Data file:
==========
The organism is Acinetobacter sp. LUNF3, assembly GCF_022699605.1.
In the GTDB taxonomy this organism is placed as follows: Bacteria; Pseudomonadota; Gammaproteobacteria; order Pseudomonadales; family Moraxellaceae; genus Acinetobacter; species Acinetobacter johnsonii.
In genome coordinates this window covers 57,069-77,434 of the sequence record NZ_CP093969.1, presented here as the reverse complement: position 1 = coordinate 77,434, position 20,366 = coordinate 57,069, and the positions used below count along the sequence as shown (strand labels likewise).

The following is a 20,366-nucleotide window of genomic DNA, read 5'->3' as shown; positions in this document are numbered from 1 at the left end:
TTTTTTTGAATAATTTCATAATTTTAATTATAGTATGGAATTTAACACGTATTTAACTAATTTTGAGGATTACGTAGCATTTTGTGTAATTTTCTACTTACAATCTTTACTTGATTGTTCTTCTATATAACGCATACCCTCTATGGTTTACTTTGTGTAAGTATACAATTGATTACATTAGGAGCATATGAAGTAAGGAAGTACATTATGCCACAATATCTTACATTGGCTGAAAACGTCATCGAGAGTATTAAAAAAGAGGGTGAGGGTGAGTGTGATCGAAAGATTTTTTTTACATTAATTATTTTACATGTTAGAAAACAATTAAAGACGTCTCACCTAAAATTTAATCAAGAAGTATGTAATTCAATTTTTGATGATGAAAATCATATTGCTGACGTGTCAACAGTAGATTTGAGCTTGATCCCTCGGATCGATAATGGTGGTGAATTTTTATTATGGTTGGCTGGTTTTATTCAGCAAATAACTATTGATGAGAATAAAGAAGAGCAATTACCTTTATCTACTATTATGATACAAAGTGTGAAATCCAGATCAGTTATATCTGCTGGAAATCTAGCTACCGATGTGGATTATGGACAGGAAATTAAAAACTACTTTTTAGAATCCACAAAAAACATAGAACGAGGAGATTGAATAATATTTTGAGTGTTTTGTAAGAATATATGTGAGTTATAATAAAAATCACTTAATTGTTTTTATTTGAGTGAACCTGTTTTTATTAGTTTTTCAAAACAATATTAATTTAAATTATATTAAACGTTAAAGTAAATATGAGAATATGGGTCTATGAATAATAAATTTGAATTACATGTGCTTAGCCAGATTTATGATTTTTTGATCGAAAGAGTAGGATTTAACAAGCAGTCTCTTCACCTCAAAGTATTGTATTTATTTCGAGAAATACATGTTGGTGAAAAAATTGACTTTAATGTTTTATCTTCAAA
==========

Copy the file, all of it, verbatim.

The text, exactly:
The organism is Acinetobacter sp. LUNF3, assembly GCF_022699605.1.
In the GTDB taxonomy this organism is placed as follows: Bacteria; Pseudomonadota; Gammaproteobacteria; order Pseudomonadales; family Moraxellaceae; genus Acinetobacter; species Acinetobacter johnsonii.
In genome coordinates this window covers 57,069-77,434 of the sequence record NZ_CP093969.1, presented here as the reverse complement: position 1 = coordinate 77,434, position 20,366 = coordinate 57,069, and the positions used below count along the sequence as shown (strand labels likewise).

The following is a 20,366-nucleotide window of genomic DNA, read 5'->3' as shown; positions in this document are numbered from 1 at the left end:
TTTTTTTGAATAATTTCATAATTTTAATTATAGTATGGAATTTAACACGTATTTAACTAATTTTGAGGATTACGTAGCATTTTGTGTAATTTTCTACTTACAATCTTTACTTGATTGTTCTTCTATATAACGCATACCCTCTATGGTTTACTTTGTGTAAGTATACAATTGATTACATTAGGAGCATATGAAGTAAGGAAGTACATTATGCCACAATATCTTACATTGGCTGAAAACGTCATCGAGAGTATTAAAAAAGAGGGTGAGGGTGAGTGTGATCGAAAGATTTTTTTTACATTAATTATTTTACATGTTAGAAAACAATTAAAGACGTCTCACCTAAAATTTAATCAAGAAGTATGTAATTCAATTTTTGATGATGAAAATCATATTGCTGACGTGTCAACAGTAGATTTGAGCTTGATCCCTCGGATCGATAATGGTGGTGAATTTTTATTATGGTTGGCTGGTTTTATTCAGCAAATAACTATTGATGAGAATAAAGAAGAGCAATTACCTTTATCTACTATTATGATACAAAGTGTGAAATCCAGATCAGTTATATCTGCTGGAAATCTAGCTACCGATGTGGATTATGGACAGGAAATTAAAAACTACTTTTTAGAATCCACAAAAAACATAGAACGAGGAGATTGAATAATATTTTGAGTGTTTTGTAAGAATATATGTGAGTTATAATAAAAATCACTTAATTGTTTTTATTTGAGTGAACCTGTTTTTATTAGTTTTTCAAAACAATATTAATTTAAATTATATTAAACGTTAAAGTAAATATGAGAATATGGGTCTATGAATAATAAATTTGAATTACATGTGCTTAGCCAGATTTATGATTTTTTGATCGAAAGAGTAGGATTTAACAAGCAGTCTCTTCACCTCAAAGTATTGTATTTATTTCGAGAAATACATGTTGGTGAAAAAATTGACTTTAATGTTTTATCTTCAAA